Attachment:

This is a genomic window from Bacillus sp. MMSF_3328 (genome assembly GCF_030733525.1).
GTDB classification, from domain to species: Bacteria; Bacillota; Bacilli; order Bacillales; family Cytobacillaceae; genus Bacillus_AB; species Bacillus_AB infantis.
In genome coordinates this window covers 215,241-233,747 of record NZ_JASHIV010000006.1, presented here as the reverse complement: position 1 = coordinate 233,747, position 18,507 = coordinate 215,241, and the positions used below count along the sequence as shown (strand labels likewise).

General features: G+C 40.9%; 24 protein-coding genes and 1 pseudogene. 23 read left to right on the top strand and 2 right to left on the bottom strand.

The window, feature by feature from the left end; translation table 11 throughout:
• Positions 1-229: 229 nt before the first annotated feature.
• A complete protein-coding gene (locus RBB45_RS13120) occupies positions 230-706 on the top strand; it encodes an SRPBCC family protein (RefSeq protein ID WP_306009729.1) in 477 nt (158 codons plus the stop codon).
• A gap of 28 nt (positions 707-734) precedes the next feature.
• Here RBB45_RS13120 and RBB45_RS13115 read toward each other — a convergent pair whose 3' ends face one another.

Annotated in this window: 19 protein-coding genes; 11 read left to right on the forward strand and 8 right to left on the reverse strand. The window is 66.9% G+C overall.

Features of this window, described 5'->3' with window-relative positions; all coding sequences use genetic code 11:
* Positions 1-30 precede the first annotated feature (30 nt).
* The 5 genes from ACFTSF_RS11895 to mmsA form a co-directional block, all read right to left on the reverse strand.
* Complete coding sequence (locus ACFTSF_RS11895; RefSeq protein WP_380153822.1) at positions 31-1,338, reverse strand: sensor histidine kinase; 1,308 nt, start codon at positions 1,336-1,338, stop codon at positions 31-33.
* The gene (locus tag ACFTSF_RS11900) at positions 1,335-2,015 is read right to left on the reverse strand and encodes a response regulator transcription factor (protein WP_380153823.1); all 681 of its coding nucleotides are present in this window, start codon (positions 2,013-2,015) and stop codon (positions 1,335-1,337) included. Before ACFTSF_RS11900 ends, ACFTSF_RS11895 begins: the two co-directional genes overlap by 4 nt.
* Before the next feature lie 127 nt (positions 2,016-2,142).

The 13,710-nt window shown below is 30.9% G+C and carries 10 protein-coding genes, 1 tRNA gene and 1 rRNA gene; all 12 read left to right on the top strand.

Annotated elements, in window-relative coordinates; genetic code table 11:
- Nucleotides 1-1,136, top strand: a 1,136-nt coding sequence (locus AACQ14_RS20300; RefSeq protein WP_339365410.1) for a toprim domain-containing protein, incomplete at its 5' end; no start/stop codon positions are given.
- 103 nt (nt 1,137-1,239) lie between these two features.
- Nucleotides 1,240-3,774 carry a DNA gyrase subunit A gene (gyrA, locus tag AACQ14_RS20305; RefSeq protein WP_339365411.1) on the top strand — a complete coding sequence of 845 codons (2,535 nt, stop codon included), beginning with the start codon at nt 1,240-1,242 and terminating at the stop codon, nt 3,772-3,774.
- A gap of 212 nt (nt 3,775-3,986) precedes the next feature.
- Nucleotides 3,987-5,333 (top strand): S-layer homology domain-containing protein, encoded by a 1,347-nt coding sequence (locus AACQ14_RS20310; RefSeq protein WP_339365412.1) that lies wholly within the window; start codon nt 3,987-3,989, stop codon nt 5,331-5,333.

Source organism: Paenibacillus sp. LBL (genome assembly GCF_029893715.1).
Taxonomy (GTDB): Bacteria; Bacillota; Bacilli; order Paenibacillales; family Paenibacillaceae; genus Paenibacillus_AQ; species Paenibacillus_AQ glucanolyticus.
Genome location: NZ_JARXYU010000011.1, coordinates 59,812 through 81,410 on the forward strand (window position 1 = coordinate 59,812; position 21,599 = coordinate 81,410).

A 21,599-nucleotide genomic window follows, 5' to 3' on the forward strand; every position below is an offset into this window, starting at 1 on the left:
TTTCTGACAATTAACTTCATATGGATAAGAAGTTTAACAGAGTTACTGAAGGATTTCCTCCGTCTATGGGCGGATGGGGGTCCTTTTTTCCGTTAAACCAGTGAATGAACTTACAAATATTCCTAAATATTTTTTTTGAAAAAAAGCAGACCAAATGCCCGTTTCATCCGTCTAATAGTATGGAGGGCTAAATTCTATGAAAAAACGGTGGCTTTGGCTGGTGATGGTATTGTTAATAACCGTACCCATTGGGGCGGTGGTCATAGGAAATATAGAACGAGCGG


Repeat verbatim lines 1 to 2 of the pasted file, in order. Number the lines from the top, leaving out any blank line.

This is a genomic window from Bacillus sp. MMSF_3328 (genome assembly GCF_030733525.1).
GTDB classification, from domain to species: Bacteria; Bacillota; Bacilli; order Bacillales; family Cytobacillaceae; genus Bacillus_AB; species Bacillus_AB infantis.